In this post we will first discuss prayer as approaching the throne with confidence, and how mediation aids us in that process. Next, just briefly, we will talk about Jesus as our High Priest and how He gives us confidence in prayer.
Meditation Helps Us Approach The Throne of God with Confidence
First of all, we need to understand this aspect of prayer—that prayer is an approach to the throne. And it is that, simply because that is the nature of prayer. According to Spurgeon, “True prayer is an approach of the soul by the Spirit of God to the throne of God. It is not the utterance of words, it is not alone the feeling of desires, but it is the advance of the desires to God, the spiritual approach of our nature toward the Lord our God.”5
Secondly, we could say that prayer is approaching the throne because that is where Christ is, “sitting at the right hand of God” (Col. 3:1). Therefore, we ought to set our mind in prayer on things above where Christ is (Col. 3:2).
But there is a third reason why prayer is an approach to the throne. It is because He desires that we take an active role in “throne life.” As Duewel describes, “In the same way that you are to count yourself ‘dead to sin but alive to God in Christ Jesus’ (Rom. 6:11), you are to count yourself now enthroned with Christ, your reigning Lord…You are to reign by your prayer just as Jesus reigned by prayer.”6 Thus, says Duewel, “The whole foundation of prevailing prayer is that God has given you constant, instant access to His throne…”7
As we approach the throne we may come with boldness, yet we must come with reverence—with boldness because He has died for us and made propitiation for us, with reverence because He is God. As Spurgeon writes, “Familiarity there may be, but let it not be unhallowed. Boldness there should be, but let it not be impertinent. You are still on earth, and He in heaven. You are still a worm of the dust, and He the Everlasting…Let us ask the Spirit of God to put us in a right frame that every one of our prayers may be a reverential approach to the Infinite Majesty above.”8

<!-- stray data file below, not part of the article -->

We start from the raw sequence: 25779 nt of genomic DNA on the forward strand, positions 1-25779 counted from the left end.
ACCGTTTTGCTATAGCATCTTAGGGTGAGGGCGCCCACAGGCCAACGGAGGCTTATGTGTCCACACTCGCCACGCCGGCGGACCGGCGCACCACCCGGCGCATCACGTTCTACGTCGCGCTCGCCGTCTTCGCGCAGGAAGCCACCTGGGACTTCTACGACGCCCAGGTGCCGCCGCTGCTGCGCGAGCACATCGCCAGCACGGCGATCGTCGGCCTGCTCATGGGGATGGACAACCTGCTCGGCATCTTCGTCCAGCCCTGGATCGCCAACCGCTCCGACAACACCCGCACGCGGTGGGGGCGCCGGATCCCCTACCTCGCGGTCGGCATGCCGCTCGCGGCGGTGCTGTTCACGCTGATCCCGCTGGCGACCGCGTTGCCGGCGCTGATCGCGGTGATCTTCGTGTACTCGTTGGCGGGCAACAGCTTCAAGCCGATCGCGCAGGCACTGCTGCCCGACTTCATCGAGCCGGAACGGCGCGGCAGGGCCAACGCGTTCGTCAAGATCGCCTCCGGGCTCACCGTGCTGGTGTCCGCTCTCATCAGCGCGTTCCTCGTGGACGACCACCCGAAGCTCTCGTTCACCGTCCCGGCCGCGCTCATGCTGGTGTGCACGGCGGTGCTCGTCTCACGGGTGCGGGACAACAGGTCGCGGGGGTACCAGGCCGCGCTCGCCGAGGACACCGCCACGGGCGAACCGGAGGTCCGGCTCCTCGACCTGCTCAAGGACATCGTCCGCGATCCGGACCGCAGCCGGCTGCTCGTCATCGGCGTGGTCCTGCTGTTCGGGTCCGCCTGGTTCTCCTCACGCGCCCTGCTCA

Now the role that meditation has is that it helps us to abide in Jesus, so that the Holy Spirit is free to lead the soul to the Father in prayer. Thus when we meditate and set our mind on things above, the Holy Spirit brings about in us repentance of sin, so that we believe and obey Him—so that in effect the blood of Jesus sprinkles the heart clean, and opens the way for us to the throne.
Moreover, when we meditate on Jesus and on all that is true and noble and just and pure and lovely, then He will come and bring peace to us (Phil. 4:8). Furthermore, meditation on what is good gives us an alternative to dwelling on what is bad. Thus, it gives us a way of escape from sinful thoughts (1 Cor. 10:13).
I suggest that you memorize some good verses so you will have some good, pure thoughts and images tucked away in your mind. Then, if you are tempted to lust, you can think good thoughts of love and purity. And when you are tempted to be angry, you can instead think thoughts of peace. Meditation, therefore, helps to keep the mind pure and available for Spirit-filled prayer; it helps to move the soul confidently toward the throne of God.
Meditation on Jesus Our High Priest Gives Us Confidence in Prayer
We have many reasons to think about Jesus our High Priest: He is so good and so strong; He does so much for us. By His death and resurrection He saved us from the cruel penalty of sin. By His intercession He is now saving us from the power of sin. Soon He will appear to deliver us from the very presence of sin (Heb. 9:24).
As our High Priest, He sympathizes with our weaknesses, because He was in all points tempted as we are, yet without sin. Thus, when we approach the throne of grace, we receive from God through Christ all the mercy and grace we need to help us in our time of need (Heb. 4:16).
When we ponder these things we can’t help having confidence as we approach the throne of God.
5 Charles Spurgeon, The Power of Prayer in a Believers Life, p. 15.
6 Wesley Duewel, Mighty Prevailing Prayer (Grand Rapids, Michigan: Francis Asbury Press, of Zondervan Publishing House, 1990), p. 50.
7 Ibid., p. 44.
8 Charles Spurgeon, The Power of Prayer in a Believers Life, pp. 17-18.